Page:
By Jeremy Rochow
Published: Tuesday, October 16, 2018
Thousands of people will put on their helmets and take to the streets tomorrow for Ride2Work Day. Whether you’re a seasoned cyclist, a bicycle novice or a motorist, there’s a few precautions you can take to stay safe on the road.
Why we need to share the road
South Australia has seen a spike in bicycle-related deaths, with 6 cyclists killed on the state’s roads so far this year, compared to 1 in 2017.
In fact, the state averaged 3 cyclist deaths between 2013 and 2017.
Cyclists killed on SA roads since 2013
RAA Senior Manager for Road Safety Charles Mountain says that number should be reduced to zero.
Cyclists and motorists both need to be accountable for their actions and take precautions when sharing the road, Mr Mountain says.
“Cyclists have the same rights and responsibilities as other road users, but they’re more vulnerable when on the road.
“Ride2Work Day means more cyclists will be on the road, so motorists have to be aware and watch out for people on bicycles.”
Safety tips for cyclists
There’s a few things you can do to ensure you’re safe while cycling to work.
- Keep left and ride at least 1m clear of parked cars.
- Look out for people opening car doors in front of you.
- Wear bright coloured clothing, and at night use a white front light and a red rear light.
- Look for other vehicles at intersections and never assume a driver has seen you.
- Ride predictably in a straight line and signal your intention to turn or change lanes.
- Cyclists must only ride 2 abreast and be no more than 1.5m apart.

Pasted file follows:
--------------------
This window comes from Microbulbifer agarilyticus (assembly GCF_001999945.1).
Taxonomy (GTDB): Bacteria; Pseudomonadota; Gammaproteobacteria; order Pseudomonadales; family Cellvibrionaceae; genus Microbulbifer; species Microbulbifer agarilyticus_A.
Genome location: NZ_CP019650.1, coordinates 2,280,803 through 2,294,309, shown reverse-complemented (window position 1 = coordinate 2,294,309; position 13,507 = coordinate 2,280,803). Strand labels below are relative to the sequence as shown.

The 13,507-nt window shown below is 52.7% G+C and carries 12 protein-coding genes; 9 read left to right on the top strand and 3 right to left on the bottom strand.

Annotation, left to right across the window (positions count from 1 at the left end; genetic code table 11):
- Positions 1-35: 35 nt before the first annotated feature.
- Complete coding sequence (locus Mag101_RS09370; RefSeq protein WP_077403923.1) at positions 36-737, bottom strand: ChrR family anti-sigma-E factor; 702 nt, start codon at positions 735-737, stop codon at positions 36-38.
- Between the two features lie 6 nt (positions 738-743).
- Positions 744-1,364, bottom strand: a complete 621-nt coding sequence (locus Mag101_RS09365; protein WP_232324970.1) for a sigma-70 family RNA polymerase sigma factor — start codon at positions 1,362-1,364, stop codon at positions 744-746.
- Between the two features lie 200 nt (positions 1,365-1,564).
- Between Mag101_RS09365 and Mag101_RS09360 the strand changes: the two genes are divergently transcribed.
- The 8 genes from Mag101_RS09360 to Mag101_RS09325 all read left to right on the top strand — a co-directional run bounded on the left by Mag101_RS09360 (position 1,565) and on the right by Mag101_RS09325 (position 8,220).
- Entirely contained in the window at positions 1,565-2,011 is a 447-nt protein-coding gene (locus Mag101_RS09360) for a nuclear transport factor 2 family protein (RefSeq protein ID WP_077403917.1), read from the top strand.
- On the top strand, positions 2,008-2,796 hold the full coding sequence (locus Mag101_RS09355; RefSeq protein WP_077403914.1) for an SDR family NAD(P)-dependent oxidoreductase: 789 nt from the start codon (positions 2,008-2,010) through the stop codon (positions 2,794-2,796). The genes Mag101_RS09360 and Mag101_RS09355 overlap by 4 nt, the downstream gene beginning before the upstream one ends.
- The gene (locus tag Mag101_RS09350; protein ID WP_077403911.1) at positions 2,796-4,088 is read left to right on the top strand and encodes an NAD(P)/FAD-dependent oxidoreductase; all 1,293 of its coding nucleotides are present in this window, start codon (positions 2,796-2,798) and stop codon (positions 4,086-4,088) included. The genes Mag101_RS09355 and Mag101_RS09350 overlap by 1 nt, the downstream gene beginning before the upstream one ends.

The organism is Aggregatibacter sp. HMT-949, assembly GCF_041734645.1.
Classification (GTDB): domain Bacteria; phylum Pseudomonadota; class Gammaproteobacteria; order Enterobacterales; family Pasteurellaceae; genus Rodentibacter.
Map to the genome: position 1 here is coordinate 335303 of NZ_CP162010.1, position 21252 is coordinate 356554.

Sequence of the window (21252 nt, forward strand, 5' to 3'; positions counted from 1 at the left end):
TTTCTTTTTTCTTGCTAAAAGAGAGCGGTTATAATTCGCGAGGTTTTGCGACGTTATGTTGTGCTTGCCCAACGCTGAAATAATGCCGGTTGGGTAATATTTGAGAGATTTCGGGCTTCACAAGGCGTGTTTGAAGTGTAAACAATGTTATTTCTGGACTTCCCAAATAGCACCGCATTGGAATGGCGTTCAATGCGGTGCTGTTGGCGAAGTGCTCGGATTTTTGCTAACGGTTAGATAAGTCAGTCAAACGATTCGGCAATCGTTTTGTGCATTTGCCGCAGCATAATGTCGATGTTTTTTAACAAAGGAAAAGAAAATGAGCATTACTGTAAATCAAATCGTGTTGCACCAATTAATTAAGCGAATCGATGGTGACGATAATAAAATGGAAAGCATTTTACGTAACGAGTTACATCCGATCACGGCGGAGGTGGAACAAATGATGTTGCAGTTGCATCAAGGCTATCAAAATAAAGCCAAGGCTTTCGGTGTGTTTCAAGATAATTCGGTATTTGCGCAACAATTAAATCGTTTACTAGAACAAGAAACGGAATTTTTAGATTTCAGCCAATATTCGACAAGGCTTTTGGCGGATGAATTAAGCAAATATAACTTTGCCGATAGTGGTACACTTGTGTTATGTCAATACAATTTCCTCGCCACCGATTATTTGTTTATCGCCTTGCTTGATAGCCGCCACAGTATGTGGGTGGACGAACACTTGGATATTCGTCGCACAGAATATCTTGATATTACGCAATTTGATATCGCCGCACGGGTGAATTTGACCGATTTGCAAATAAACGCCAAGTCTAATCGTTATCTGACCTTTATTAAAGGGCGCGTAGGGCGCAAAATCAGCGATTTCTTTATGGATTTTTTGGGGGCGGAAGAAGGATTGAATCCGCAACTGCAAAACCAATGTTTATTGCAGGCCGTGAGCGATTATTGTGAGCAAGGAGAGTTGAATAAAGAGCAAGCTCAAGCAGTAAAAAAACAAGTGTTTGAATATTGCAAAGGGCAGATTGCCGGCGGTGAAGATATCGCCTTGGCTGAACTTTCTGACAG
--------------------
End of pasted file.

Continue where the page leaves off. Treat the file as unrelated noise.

- Cyclists of all ages can legally ride on the footpath, so if you feel uncomfortable on the road move onto the path. While riding on the footpath you need to take care and give way to pedestrians, and be aware of vehicles exiting driveways.
Safety tips for drivers
Motorists should follow a few simple rules to make sure they share the road safely with cyclists.
- When the speed limit is 60km/h or less, drivers are required to give a minimum of 1m leeway when passing a cyclist. If the speed limit is over 60km/h, motorists need to give at least 1.5m of room when passing a cyclist.
- Always look for cyclists when turning or entering an intersection and give way as you would for any other vehicle.
- Before opening your car door look behind and check blind spots for cyclists.
- Do not drive, park or stop in a bicycle lane. There are a few occasions when motorists can drive in a bicycle lane for up to 50m, including when it’s necessary to enter or leave a road, or if avoiding an obstruction.
Motorists can also enter a bike lane if they’re overtaking a vehicle that is turning right or making a U-turn from the centre of the road, and the driver is giving a right change-of-direction signal.
- Be patient when overtaking a bicycle and wait until it’s safe.